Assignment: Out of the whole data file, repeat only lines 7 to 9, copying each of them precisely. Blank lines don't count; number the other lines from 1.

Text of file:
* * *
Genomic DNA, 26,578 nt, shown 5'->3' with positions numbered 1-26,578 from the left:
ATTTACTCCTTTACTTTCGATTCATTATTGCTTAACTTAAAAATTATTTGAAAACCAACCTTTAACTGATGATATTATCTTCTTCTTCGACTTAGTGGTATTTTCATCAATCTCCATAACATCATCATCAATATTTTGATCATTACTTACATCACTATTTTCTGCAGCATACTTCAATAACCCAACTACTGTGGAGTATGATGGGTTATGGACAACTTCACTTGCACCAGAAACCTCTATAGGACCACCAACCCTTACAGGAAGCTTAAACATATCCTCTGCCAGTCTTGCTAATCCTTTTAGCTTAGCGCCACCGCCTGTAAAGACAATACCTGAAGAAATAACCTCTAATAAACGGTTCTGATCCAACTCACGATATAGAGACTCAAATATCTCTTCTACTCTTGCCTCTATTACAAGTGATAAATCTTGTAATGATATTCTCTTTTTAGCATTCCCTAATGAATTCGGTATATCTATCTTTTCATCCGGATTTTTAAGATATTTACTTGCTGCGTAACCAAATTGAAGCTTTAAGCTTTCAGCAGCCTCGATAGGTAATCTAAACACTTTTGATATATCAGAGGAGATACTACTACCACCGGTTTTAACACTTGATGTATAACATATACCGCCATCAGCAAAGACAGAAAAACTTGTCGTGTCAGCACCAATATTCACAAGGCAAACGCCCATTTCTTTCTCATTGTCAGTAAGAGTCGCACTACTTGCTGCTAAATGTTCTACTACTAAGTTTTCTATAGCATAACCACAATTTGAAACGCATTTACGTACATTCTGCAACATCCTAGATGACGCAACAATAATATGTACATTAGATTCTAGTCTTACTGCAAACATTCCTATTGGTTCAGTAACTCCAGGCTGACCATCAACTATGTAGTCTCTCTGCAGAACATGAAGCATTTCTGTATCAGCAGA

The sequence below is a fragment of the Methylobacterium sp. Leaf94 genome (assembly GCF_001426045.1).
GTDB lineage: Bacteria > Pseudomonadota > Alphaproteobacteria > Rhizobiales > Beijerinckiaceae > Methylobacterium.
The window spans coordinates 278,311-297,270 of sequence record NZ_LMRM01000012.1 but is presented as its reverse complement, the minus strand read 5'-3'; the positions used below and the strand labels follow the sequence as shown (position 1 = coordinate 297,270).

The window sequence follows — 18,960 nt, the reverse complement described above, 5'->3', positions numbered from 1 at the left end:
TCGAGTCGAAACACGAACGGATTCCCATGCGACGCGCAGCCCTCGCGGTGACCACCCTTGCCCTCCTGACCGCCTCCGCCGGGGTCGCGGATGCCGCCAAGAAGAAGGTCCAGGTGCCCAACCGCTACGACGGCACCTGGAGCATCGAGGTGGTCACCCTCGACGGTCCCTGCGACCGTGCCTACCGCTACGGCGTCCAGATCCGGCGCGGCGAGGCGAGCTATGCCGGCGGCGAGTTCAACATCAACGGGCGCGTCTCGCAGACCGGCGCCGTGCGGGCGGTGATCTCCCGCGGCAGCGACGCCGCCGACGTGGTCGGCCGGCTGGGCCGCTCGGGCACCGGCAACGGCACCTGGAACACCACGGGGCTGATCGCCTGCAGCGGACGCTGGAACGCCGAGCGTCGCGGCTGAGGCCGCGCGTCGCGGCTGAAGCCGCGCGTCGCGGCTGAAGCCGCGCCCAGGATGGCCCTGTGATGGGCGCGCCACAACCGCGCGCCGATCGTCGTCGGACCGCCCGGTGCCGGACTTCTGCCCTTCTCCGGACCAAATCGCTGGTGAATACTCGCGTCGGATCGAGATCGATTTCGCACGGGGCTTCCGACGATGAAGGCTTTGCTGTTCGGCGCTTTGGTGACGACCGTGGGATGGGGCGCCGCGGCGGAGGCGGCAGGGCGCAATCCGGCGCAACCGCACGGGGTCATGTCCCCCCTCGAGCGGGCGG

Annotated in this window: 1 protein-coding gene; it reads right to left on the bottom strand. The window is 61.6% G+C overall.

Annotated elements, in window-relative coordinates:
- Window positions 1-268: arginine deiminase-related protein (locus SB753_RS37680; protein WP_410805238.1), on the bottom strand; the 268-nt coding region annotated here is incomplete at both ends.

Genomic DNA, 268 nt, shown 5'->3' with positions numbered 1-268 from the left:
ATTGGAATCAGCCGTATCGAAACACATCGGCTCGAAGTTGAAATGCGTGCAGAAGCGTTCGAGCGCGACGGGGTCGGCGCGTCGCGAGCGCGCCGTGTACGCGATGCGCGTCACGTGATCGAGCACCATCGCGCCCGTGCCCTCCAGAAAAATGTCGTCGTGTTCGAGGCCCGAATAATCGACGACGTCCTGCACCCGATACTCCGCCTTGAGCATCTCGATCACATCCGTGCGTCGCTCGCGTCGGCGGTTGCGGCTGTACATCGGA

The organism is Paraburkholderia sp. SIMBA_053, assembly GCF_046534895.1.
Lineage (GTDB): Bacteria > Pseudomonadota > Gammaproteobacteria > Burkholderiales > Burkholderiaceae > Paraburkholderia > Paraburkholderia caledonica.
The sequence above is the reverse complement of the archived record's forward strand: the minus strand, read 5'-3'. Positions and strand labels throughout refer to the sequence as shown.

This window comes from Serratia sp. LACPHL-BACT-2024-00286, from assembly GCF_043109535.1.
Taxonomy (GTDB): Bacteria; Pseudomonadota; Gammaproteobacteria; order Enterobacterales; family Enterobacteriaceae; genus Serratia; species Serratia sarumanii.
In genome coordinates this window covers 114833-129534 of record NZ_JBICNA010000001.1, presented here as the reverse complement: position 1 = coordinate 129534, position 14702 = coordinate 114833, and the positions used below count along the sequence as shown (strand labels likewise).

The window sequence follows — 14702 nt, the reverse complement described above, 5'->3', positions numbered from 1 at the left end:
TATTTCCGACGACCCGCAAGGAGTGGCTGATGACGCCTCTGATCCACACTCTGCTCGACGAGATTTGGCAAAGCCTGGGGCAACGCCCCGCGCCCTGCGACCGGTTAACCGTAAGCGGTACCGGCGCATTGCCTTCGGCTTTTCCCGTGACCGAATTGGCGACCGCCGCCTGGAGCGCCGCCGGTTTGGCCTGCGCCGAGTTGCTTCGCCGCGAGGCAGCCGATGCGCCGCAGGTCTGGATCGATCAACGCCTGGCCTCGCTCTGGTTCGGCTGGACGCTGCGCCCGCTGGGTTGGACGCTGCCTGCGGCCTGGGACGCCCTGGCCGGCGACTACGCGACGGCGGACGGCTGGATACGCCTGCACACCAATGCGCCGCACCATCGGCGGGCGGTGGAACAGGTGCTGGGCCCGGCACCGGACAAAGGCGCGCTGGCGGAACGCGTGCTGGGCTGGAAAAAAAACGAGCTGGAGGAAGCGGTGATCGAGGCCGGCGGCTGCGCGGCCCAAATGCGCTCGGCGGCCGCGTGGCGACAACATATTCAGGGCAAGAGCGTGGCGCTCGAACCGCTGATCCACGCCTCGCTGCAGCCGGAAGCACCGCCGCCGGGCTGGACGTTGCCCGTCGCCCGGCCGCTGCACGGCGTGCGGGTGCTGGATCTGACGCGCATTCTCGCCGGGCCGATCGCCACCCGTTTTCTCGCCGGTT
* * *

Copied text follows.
TCGAGTCGAAACACGAACGGATTCCCATGCGACGCGCAGCCCTCGCGGTGACCACCCTTGCCCTCCTGACCGCCTCCGCCGGGGTCGCGGATGCCGCCAAGAAGAAGGTCCAGGTGCCCAACCGCTACGACGGCACCTGGAGCATCGAGGTGGTCACCCTCGACGGTCCCTGCGACCGTGCCTACCGCTACGGCGTCCAGATCCGGCGCGGCGAGGCGAGCTATGCCGGCGGCGAGTTCAACATCAACGGGCGCGTCTCGCAGACCGGCGCCGTGCGGGCGGTGATCTCCCGCGGCAGCGACGCCGCCGACGTGGTCGGCCGGCTGGGCCGCTCGGGCACCGGCAACGGCACCTGGAACACCACGGGGCTGATCGCCTGCAGCGGACGCTGGAACGCCGAGCGTCGCGGCTGAGGCCGCGCGTCGCGGCTGAAGCCGCGCGTCGCGGCTGAAGCCGCGCCCAGGATGGCCCTGTGATGGGCGCGCCACAACCGCGCGCCGATCGTCGTCGGACCGCCCGGTGCCGGACTTCTGCCCTTCTCCGGACCAAATCGCTGGTGAATACTCGCGTCGGATCGAGATCGATTTCGCACGGGGCTTCCGACGATGAAGGCTTTGCTGTTCGGCGCTTTGGTGACGACCGTGGGATGGGGCGCCGCGGCGGAGGCGGCAGGGCGCAATCCGGCGCAACCGCACGGGGTCATGTCCCCCCTCGAGCGGGCGG

Annotated in this window: 1 protein-coding gene; it reads right to left on the bottom strand. The window is 61.6% G+C overall.

Annotated elements, in window-relative coordinates: